Research in our group has shown that nonstop mutations are associated with cancer and are known to have a functional impact on protein expression and function. Our group has created the database NonStopDB, a comprehensive set of nonstop mutations in human cancer. In this project we aim to systematically analyse the functional impact of all non-stop extension mutations found somatically in human cancer in a pooled format using reporters and next generation sequencing. 

Department of Hematology, Oncology, and Stem Cell Transplantation

University Medical Center Freiburg

Project Title: Impact of CD30-mediated immune response in T-cell-lymphomas

The aim of this project is to get a better understanding of CD30-axis in disease progression in ALK-induced T-cell lymphomas with focus on immune response, immune escape mechanisms like immunoediting, involved pathways and other immune evasion mechanisms.

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Universitätsklinikum Freiburg

Klinik für Innere Medizin I

Hämatologie, Onkologie und Stammzelltransplantation
Breisacherstr. 155 79106 Freiburg

E-Mail: eileen.haring@dkfz-heidelberg.de

Project Title: Genomic and transcriptomic analysis of leukemia cells and T cells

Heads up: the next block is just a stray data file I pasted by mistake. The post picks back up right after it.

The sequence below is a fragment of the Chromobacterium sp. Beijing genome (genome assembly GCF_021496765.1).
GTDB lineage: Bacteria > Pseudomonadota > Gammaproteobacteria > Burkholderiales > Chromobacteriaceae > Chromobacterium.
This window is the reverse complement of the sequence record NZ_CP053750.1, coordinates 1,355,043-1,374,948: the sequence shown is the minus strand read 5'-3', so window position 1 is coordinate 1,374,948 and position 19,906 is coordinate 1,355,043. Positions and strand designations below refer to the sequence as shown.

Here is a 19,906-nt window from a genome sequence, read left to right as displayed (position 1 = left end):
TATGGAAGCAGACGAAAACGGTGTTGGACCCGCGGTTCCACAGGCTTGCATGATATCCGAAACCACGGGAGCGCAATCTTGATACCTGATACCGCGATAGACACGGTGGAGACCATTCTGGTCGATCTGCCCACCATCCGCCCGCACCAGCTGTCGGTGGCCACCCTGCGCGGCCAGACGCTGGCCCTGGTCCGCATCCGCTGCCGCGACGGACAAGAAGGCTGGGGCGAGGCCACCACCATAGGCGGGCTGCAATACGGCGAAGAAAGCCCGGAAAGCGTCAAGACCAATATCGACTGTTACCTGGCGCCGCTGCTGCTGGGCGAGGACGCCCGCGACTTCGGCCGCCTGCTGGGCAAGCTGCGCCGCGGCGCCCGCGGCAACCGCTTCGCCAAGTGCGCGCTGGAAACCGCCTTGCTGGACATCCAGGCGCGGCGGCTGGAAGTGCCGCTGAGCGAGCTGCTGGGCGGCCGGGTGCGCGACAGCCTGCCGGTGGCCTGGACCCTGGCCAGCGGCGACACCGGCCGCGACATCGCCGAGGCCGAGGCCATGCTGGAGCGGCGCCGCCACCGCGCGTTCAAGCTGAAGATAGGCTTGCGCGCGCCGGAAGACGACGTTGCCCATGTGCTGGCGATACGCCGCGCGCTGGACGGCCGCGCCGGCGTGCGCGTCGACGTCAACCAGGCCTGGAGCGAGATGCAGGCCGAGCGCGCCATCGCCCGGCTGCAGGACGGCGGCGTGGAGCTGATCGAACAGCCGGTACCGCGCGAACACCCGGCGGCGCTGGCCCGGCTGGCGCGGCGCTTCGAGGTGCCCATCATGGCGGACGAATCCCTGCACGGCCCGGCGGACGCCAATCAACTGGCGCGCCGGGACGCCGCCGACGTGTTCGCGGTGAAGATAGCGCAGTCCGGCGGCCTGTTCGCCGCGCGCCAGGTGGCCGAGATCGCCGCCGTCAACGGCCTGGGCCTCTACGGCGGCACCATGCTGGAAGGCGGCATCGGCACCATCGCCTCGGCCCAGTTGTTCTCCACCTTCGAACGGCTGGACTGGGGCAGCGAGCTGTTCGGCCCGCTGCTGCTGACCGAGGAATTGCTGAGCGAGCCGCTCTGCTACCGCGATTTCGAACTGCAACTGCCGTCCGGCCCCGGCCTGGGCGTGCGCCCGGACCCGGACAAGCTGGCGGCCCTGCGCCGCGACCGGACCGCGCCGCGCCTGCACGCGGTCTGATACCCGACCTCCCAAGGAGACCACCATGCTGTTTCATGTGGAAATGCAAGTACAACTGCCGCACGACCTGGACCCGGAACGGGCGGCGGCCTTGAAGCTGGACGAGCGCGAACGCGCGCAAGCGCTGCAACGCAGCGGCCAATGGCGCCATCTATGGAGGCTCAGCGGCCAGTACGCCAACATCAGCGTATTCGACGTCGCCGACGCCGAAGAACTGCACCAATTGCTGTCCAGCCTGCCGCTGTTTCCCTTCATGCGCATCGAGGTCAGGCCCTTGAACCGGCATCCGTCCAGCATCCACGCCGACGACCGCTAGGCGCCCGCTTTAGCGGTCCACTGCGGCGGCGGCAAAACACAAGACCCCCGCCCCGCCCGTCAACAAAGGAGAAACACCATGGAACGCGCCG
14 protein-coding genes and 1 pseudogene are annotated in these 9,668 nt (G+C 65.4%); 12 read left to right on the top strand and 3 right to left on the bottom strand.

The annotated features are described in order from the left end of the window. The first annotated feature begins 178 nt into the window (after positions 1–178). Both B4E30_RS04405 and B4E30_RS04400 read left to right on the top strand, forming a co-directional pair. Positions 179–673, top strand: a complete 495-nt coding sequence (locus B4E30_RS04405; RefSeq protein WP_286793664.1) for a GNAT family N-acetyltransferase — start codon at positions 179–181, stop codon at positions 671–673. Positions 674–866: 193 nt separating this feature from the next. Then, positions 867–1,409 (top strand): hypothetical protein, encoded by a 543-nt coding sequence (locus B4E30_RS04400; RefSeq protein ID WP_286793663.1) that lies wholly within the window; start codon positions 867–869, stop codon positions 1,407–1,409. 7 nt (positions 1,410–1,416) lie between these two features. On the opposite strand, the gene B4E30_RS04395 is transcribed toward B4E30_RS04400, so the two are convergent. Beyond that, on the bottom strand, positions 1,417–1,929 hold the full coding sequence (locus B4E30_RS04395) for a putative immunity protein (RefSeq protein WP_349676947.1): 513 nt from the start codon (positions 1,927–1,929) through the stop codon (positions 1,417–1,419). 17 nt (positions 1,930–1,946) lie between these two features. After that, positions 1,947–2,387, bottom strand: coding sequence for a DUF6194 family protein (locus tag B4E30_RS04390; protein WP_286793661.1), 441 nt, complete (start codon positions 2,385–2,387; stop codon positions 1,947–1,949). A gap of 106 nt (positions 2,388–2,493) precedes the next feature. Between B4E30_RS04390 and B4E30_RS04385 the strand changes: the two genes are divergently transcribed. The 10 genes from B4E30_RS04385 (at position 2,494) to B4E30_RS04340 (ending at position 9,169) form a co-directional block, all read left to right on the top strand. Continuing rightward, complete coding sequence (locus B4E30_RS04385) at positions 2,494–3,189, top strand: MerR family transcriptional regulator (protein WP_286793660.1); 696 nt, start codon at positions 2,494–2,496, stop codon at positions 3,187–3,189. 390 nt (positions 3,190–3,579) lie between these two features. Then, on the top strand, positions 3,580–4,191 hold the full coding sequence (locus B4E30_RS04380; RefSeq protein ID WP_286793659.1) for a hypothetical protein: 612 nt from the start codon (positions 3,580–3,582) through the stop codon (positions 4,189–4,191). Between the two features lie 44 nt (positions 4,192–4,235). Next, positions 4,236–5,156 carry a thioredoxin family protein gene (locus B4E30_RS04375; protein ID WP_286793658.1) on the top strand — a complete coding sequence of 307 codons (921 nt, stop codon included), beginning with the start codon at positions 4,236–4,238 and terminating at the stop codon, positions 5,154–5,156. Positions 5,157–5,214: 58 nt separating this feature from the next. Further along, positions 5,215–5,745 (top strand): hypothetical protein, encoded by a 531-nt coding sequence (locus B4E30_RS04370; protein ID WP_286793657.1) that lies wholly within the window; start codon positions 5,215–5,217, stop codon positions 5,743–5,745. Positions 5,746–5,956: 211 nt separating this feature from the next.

Acute myeloid leukemia (AML) is the most common type of leukemia in adults and is characterized by a poor outcome. AML can be cured by an allogeneic hematopoietic cell transplantation (allo-HCT). During allo-HCT, the immune system of a donor is transferred into the patient and can eliminate residual malignant cells (graft-versus-leukemia effect, GVL).  However, immune escape and relapse are frequent in allo-HCT recipients.

In a currently ongoing clinical trial, we are studying the potential of immunotherapy with an anti-PD-1 antibody as a treatment for AML relapse after allo-HCT. This translational research project focusses on genomic, transcriptomic and phenotypic changes in leukemia and T cells of the patients undergoing immunotherapy. Peripheral blood and bone marrow mononuclear cells will be studied by sequencing technology and high-dimensional flow cytometry. Recognized alterations will be correlated with patient outcome and clinical parameters to identify predictive factors for the response to immunotherapy in allo-HCT recipients.

Institute of Molecular Medicine and Cell Research, Medical Faculty, Albert-Ludwigs-University Freiburg, D79104   Freiburg, Germany